Current 3-D printing technology is really just 2-D printing, repeated ad infinitum. Thin 2-D layers of material are printed until finally, hours later, a widget emerges. This can’t be the full story of the 3-D printing revolution everyone seems to think is perpetually on the horizon.
Joseph DeSimone, a professor at UNC Chapel Hill and cofounder of Carbon3D, a company that just emerged from stealth mode, announced a complete rethink of 3-D printing technology on the TED2015 stage. His technology, called Continuous Liquid Interface Production technology (CLIP), uses light and oxygen to grow objects from a pool of resin, no 2-D layering necessary.
The kicker: CLIP prints out objects 25 to 100 times faster than traditional 3-D printers. At TED, DeSimone printed out a small soccer ball-like lattice structure in 6.5 minutes. Using today’s technology, a similar object would take between three and 12 hours to be printed.
DeSimone’s technology was inspired by the scene in Terminator 2 when a shapeshifting robot called T1000 emerges from a puddle of liquid. “The genesis is having a couple chemistry folks looking at a process dominated by mechanical engineering,” says DeSimone.
Objects printed with CLIP emerge from a shallow puddle held in a reservoir within the printer. The printer contains a special window at the bottom of the reservoir featuring properties that allow light and oxygen to pass through simultaneously.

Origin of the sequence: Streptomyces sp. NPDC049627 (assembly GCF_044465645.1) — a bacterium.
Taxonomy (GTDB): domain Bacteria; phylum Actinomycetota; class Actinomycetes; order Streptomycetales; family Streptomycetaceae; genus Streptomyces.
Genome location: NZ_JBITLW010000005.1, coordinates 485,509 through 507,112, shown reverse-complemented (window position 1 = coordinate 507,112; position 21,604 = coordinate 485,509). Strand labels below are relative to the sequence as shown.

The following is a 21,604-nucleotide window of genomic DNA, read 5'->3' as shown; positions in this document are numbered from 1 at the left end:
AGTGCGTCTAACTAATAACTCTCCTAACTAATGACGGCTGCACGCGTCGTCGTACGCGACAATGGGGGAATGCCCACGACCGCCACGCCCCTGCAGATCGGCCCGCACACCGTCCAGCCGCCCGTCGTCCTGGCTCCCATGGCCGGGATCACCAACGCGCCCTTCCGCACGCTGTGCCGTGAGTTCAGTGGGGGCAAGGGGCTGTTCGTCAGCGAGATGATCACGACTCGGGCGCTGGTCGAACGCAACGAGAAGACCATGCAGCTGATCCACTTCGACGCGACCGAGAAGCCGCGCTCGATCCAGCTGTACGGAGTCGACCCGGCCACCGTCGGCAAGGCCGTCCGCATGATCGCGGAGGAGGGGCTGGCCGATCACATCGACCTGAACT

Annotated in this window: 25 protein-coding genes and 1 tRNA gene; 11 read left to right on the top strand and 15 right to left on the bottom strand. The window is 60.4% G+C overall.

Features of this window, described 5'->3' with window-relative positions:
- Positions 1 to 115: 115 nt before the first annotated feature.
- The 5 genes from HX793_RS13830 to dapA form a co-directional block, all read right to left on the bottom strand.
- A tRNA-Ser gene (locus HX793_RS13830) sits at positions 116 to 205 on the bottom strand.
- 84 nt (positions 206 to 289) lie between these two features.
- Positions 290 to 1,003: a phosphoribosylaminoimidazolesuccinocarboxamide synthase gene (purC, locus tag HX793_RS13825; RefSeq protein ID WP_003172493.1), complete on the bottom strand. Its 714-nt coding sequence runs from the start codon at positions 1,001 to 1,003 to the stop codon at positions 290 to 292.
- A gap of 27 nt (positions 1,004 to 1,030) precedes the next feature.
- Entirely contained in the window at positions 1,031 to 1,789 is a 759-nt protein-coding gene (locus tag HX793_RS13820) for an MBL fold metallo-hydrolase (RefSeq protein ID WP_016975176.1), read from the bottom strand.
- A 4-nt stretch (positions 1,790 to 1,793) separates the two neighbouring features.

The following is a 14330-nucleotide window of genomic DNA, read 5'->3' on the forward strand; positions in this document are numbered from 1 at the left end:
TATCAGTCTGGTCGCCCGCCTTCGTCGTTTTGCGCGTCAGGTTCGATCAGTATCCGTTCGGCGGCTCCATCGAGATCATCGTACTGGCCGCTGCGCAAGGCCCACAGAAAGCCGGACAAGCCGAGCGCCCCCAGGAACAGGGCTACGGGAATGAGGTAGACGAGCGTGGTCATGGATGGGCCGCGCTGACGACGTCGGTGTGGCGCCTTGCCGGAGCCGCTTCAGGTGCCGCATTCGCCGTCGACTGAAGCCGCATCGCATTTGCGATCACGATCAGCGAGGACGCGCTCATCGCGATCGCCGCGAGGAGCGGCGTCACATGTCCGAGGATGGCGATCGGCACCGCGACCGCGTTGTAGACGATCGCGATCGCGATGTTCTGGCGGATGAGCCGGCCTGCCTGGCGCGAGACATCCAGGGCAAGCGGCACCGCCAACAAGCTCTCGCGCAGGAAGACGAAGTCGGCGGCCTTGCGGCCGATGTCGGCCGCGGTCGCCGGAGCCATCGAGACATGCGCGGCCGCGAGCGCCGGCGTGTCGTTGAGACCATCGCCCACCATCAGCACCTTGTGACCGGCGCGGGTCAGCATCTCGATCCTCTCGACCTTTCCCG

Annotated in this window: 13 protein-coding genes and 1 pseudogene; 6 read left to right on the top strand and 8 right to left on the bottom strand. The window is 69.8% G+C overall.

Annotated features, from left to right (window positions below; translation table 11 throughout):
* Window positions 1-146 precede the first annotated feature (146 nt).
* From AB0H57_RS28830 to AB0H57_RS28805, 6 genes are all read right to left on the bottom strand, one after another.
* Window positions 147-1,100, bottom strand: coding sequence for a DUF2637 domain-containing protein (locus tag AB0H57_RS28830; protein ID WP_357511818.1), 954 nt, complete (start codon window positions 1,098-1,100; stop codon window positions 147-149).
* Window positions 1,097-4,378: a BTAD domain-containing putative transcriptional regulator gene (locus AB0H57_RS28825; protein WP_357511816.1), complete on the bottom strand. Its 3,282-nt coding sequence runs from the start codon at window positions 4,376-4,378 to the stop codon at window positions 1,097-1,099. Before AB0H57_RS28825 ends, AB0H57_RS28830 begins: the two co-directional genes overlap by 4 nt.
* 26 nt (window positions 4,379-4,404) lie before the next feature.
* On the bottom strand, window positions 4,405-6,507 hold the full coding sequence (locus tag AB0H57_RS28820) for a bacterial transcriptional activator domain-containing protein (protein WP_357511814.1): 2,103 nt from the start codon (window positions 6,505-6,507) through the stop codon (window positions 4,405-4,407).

“We were thinking about how could we craft an object and have it arise out of a puddle. That meant that we needed to maintain a puddle while we solidified the object at the same time,” says DeSimone. “We chose to use light and oxygen to accomplish this. Light converts liquid resin to a solid, and oxygen inhibits that.” By strategically using light and oxygen together, CLIP can create an object while maintaining the liquid puddle as the object grows.
Because the physics of the CLIP process is different from current technology–and because it’s just so fast–a CLIP 3-D printer can work with all sorts of polymers that other printers can’t use.
The printer could, for example, print rubbery materials–elastomers–that could be used for everything from shoes and athletic equipment to gaskets used in vehicles. It might also be used to make ultra-strong, lightweight products, like airplane seat materials that are 30% lighter than what’s available today.
CLIP could also be used to print out parts for microelectromechanical systems and sensors, like lab-on-a-chip technologies and accelerometers used in smartwatches. “When we pull object out of a puddle, it opens up the microfabrication world,” says DeSimone. One day, the printer could work with materials besides polymers, too.
Carbon3D hasn’t announced the release of a printer product yet (that will happen within a year), but it plans to focus on commercial applications first.
CLIP is ideal for commercial designs that are too complicated for injection molding but need to be produced at manufacturing speeds, says DeSimone. Already, the technology is being tested with companies in the automotive and athletic apparel spaces. A design studio and academic research lab are also testing CLIP.
Eventually, DeSimone anticipates that CLIP printers could work 1,000 times faster than traditional printers. “We open up this world that no other 3-D printing can access,” he says.